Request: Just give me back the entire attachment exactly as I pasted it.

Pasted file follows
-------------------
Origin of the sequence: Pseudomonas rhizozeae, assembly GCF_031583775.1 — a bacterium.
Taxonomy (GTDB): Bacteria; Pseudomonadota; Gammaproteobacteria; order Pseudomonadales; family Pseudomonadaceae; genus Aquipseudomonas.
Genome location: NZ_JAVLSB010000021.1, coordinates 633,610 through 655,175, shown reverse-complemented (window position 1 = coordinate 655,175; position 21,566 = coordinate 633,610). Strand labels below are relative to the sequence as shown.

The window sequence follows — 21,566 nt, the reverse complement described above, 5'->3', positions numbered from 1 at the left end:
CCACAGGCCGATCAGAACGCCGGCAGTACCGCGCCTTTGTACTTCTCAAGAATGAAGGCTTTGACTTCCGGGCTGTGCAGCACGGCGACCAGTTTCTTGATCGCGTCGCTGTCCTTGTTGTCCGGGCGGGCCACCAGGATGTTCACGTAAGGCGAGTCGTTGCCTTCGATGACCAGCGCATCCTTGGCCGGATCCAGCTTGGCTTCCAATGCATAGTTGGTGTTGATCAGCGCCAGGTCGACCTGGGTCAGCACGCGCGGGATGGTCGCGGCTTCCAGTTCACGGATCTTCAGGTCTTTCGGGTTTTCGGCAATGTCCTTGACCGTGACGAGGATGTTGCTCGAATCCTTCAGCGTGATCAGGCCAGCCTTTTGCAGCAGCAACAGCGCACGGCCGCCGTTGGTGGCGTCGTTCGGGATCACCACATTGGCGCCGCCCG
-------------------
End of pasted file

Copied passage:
Origin of the sequence: Pseudomonas rhizozeae, assembly GCF_031583775.1 — a bacterium.
Taxonomy (GTDB): Bacteria; Pseudomonadota; Gammaproteobacteria; order Pseudomonadales; family Pseudomonadaceae; genus Aquipseudomonas.
Genome location: NZ_JAVLSB010000021.1, coordinates 633,610 through 655,175, shown reverse-complemented (window position 1 = coordinate 655,175; position 21,566 = coordinate 633,610). Strand labels below are relative to the sequence as shown.

The window sequence follows — 21,566 nt, the reverse complement described above, 5'->3', positions numbered from 1 at the left end:
CCACAGGCCGATCAGAACGCCGGCAGTACCGCGCCTTTGTACTTCTCAAGAATGAAGGCTTTGACTTCCGGGCTGTGCAGCACGGCGACCAGTTTCTTGATCGCGTCGCTGTCCTTGTTGTCCGGGCGGGCCACCAGGATGTTCACGTAAGGCGAGTCGTTGCCTTCGATGACCAGCGCATCCTTGGCCGGATCCAGCTTGGCTTCCAATGCATAGTTGGTGTTGATCAGCGCCAGGTCGACCTGGGTCAGCACGCGCGGGATGGTCGCGGCTTCCAGTTCACGGATCTTCAGGTCTTTCGGGTTTTCGGCAATGTCCTTGACCGTGACGAGGATGTTGCTCGAATCCTTCAGCGTGATCAGGCCAGCCTTTTGCAGCAGCAACAGCGCACGGCCGCCGTTGGTGGCGTCGTTCGGGATCACCACATTGGCGCCGCCCG